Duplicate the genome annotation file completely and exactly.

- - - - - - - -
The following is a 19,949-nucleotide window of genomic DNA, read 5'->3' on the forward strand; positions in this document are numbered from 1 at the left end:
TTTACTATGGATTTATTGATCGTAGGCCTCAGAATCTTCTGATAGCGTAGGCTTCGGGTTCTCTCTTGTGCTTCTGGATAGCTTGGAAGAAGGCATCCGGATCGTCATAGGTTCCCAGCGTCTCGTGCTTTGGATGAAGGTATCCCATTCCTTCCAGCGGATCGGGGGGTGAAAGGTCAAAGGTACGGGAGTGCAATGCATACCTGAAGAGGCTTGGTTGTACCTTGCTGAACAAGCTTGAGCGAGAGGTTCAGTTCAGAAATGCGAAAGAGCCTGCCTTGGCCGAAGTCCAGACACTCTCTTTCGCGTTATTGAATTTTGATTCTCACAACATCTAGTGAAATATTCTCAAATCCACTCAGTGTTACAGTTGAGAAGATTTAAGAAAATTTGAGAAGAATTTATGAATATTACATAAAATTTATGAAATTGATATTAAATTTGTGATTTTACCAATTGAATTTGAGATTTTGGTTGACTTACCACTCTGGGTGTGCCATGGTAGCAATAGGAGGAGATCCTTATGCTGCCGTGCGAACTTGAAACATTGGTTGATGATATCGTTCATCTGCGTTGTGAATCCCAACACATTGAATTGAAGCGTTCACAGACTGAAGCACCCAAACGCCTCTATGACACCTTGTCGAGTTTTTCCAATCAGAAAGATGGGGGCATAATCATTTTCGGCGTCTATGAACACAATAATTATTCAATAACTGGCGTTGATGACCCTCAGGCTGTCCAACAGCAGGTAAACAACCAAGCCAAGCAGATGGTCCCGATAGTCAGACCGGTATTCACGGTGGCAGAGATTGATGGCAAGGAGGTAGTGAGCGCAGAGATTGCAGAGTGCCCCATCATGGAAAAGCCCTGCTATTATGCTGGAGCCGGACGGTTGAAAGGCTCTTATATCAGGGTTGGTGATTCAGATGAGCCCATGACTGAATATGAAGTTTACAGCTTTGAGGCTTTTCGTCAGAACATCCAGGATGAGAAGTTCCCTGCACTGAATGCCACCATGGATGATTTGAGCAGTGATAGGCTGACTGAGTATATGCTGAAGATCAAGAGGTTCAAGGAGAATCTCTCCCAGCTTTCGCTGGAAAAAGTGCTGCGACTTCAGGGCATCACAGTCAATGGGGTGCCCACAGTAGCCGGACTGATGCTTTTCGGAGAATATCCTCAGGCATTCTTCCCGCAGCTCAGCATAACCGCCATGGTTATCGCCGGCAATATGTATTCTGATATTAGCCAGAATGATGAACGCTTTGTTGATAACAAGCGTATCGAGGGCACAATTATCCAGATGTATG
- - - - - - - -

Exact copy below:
The following is a 19,949-nucleotide window of genomic DNA, read 5'->3' on the forward strand; positions in this document are numbered from 1 at the left end:
TTTACTATGGATTTATTGATCGTAGGCCTCAGAATCTTCTGATAGCGTAGGCTTCGGGTTCTCTCTTGTGCTTCTGGATAGCTTGGAAGAAGGCATCCGGATCGTCATAGGTTCCCAGCGTCTCGTGCTTTGGATGAAGGTATCCCATTCCTTCCAGCGGATCGGGGGGTGAAAGGTCAAAGGTACGGGAGTGCAATGCATACCTGAAGAGGCTTGGTTGTACCTTGCTGAACAAGCTTGAGCGAGAGGTTCAGTTCAGAAATGCGAAAGAGCCTGCCTTGGCCGAAGTCCAGACACTCTCTTTCGCGTTATTGAATTTTGATTCTCACAACATCTAGTGAAATATTCTCAAATCCACTCAGTGTTACAGTTGAGAAGATTTAAGAAAATTTGAGAAGAATTTATGAATATTACATAAAATTTATGAAATTGATATTAAATTTGTGATTTTACCAATTGAATTTGAGATTTTGGTTGACTTACCACTCTGGGTGTGCCATGGTAGCAATAGGAGGAGATCCTTATGCTGCCGTGCGAACTTGAAACATTGGTTGATGATATCGTTCATCTGCGTTGTGAATCCCAACACATTGAATTGAAGCGTTCACAGACTGAAGCACCCAAACGCCTCTATGACACCTTGTCGAGTTTTTCCAATCAGAAAGATGGGGGCATAATCATTTTCGGCGTCTATGAACACAATAATTATTCAATAACTGGCGTTGATGACCCTCAGGCTGTCCAACAGCAGGTAAACAACCAAGCCAAGCAGATGGTCCCGATAGTCAGACCGGTATTCACGGTGGCAGAGATTGATGGCAAGGAGGTAGTGAGCGCAGAGATTGCAGAGTGCCCCATCATGGAAAAGCCCTGCTATTATGCTGGAGCCGGACGGTTGAAAGGCTCTTATATCAGGGTTGGTGATTCAGATGAGCCCATGACTGAATATGAAGTTTACAGCTTTGAGGCTTTTCGTCAGAACATCCAGGATGAGAAGTTCCCTGCACTGAATGCCACCATGGATGATTTGAGCAGTGATAGGCTGACTGAGTATATGCTGAAGATCAAGAGGTTCAAGGAGAATCTCTCCCAGCTTTCGCTGGAAAAAGTGCTGCGACTTCAGGGCATCACAGTCAATGGGGTGCCCACAGTAGCCGGACTGATGCTTTTCGGAGAATATCCTCAGGCATTCTTCCCGCAGCTCAGCATAACCGCCATGGTTATCGCCGGCAATATGTATTCTGATATTAGCCAGAATGATGAACGCTTTGTTGATAACAAGCGTATCGAGGGCACAATTATCCAGATGTATG